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The Virginia Black Lifestyle Magazine's Black Women's History Month Recognition 2024: Meet Dr. Shelley Viola Murphy!

Beautiful Black woman smiling.
Dr. Shelley Viola Murphy (Submitted photo).

The month of April is "Black Women's History Month!" The Virginia Black Lifestyle Magazine is excited to highlight incredible Black women throughout the Commonwealth of Virginia!

Meet Dr. Murphy:

Dr. Shelley Viola Murphy, known as “familytreegirl,” is a dedicated genealogist with over three decades of experience. Born in Michigan and now residing in central Virginia, she specializes in genealogy workshops nationwide, emphasizing her “SO WHAT” approach and problem-solving techniques, including timeline use. Murphy serves on the boards of the Library of Virginia, Albemarle Charlottesville, and Fluvanna Historical Societies. She coordinates and teaches at the Midwest African American Genealogy Institute (MAAGI) and develops educational programs for the International African American Museum’s Center for Family History. Murphy holds positions as Genealogist General for the Society of the First African Families of English America, Genealogical Council for the 10 million names project, Trustee for the International Society for British Genealogy and Family History, alongside memberships in multiple genealogy organizations. She is currently the Descendant Project Researcher at the University of Virginia and hosts “Freedmen’s Bureau Friday’s.” Since 2009, she has been an Adjunct Professor at Averett University and conducts personal research across several states.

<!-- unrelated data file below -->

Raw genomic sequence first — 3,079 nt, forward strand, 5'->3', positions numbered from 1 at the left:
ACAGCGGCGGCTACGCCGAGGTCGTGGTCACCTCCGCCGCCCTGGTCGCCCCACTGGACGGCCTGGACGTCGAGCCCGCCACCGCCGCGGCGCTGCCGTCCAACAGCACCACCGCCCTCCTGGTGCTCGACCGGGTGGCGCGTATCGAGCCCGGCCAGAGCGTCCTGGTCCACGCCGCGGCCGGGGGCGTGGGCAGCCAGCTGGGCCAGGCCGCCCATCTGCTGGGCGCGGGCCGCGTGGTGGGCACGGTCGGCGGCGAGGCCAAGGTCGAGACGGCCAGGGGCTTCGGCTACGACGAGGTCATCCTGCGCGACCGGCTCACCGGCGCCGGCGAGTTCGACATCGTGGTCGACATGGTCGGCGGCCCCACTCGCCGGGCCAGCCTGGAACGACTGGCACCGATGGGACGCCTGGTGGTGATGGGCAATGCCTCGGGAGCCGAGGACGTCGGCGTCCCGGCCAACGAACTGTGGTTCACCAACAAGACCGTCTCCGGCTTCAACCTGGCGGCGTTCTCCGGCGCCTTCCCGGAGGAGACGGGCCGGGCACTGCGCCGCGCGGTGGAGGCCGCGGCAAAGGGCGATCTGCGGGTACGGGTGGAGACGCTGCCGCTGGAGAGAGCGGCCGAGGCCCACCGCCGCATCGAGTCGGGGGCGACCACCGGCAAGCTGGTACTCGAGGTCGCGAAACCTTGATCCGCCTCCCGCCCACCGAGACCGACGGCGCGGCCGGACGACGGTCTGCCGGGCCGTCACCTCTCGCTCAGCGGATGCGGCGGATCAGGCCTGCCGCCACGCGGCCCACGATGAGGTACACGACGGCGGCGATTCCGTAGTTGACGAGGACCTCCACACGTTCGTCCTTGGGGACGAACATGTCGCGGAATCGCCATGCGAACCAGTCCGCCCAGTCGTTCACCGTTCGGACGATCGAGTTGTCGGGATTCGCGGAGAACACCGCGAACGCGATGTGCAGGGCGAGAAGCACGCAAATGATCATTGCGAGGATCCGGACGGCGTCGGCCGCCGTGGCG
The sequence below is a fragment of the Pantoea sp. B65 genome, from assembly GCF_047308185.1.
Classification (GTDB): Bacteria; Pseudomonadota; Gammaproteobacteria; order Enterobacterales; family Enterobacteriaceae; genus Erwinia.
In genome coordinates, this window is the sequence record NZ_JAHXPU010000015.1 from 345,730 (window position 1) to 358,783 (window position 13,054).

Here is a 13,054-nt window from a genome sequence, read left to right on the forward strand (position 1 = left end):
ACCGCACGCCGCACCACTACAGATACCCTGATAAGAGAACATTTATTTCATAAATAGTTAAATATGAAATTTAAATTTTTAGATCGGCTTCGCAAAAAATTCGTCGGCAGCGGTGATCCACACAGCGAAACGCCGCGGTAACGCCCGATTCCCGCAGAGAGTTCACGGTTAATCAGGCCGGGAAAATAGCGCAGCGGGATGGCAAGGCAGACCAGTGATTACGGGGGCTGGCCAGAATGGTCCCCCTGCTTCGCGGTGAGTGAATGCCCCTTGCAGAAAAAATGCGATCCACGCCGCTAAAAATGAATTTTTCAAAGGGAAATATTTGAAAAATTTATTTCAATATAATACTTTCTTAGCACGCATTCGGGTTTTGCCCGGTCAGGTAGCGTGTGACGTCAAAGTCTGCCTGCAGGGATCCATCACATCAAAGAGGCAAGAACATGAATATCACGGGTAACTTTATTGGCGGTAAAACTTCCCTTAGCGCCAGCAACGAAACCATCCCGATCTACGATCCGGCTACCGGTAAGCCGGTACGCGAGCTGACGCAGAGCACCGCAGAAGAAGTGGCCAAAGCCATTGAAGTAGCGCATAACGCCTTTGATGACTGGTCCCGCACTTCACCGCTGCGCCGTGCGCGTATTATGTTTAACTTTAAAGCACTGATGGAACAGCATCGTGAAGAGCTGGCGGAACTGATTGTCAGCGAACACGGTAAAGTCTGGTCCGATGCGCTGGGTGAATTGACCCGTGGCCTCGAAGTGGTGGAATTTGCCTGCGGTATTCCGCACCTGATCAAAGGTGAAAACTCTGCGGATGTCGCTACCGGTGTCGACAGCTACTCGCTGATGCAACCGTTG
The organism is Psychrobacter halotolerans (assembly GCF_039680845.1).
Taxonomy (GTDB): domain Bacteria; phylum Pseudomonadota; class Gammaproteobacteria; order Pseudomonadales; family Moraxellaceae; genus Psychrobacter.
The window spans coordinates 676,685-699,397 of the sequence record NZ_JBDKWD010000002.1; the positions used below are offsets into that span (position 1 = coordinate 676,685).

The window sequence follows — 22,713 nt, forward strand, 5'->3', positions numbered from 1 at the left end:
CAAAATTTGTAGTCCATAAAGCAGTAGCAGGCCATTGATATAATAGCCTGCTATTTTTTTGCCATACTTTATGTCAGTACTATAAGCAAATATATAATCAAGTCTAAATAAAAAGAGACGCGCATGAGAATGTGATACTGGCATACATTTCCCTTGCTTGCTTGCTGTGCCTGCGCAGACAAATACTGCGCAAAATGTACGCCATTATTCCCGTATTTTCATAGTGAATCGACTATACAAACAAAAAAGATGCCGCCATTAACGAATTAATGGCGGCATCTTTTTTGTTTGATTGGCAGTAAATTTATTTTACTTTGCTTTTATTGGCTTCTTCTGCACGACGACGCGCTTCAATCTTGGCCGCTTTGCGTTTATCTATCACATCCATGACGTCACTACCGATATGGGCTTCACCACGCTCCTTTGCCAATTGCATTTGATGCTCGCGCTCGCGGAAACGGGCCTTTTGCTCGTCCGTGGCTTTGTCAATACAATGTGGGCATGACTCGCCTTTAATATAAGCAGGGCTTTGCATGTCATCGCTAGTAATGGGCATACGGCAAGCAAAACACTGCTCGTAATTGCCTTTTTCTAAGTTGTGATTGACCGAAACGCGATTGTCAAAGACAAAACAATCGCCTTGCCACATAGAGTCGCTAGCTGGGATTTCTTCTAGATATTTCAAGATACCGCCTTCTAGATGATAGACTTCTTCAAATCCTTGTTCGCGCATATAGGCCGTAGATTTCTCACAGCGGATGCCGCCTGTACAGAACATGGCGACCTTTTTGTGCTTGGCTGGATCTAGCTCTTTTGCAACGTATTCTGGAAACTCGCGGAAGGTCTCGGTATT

What are you most known for?

I am most known for being an Advocate for Affordable & Fair Housing & Homeownership & Genealogy.

How would your best friend describe you?

Simply as a loyal friend who tends to be loud, but always available.

What inspires you?

Seeing my adult children help others and helping other find their ancestors.

What is your greatest accomplishment?

My greatest accomplishments would be around the birth of my children and to see them grown, obtain college degrees, be independent, and very supportive of whatever I aligned with.

In a perfect world, share one thing you would like to see happen for Black women?

In a perfect world, one meaningful achievement for Black women would be the complete eradication of systemic barriers that have historically limited our access to education, healthcare, professional opportunities, and financial equity.

What are three songs on your playlist, that you think other women should add to theirs? Why?

Cynthia Erivo- "Stand Up"

Teddy Swims- "Lose Control"

Whitney Houston - "I Look to You"

Time to take care of you...

If you could go back in time and have a conversation with your younger self, which year would you return to?

1972, 19 about to turn 20 years old. ...At this pivotal time, standing on the threshold of motherhood, I would say, "You are about to embark on one of the most profound and transformative experiences of your life. The birth of your children will not only redefine you as a person but will also lay the foundation for your greatest achievements. These moments will challenge you, shape you, and ultimately, bring out the best in you. Your children will grow under your love, guidance, and resilience, embodying the values you instill in them. They will become your greatest contributions to the world—kind, educated, independent, and supportive individuals who will make positive impacts in their own unique ways. As you witness each milestone in their lives, from their first steps to their college graduations, know that these are also reflections of your strength, your dedication, and your love. The path will not always be easy, and there will be times of hardship and testing. But through it all, your unwavering commitment to your children will serve as their guiding light, just as they will be yours. Be happy you will be alright!

Where can our readers connect with you?


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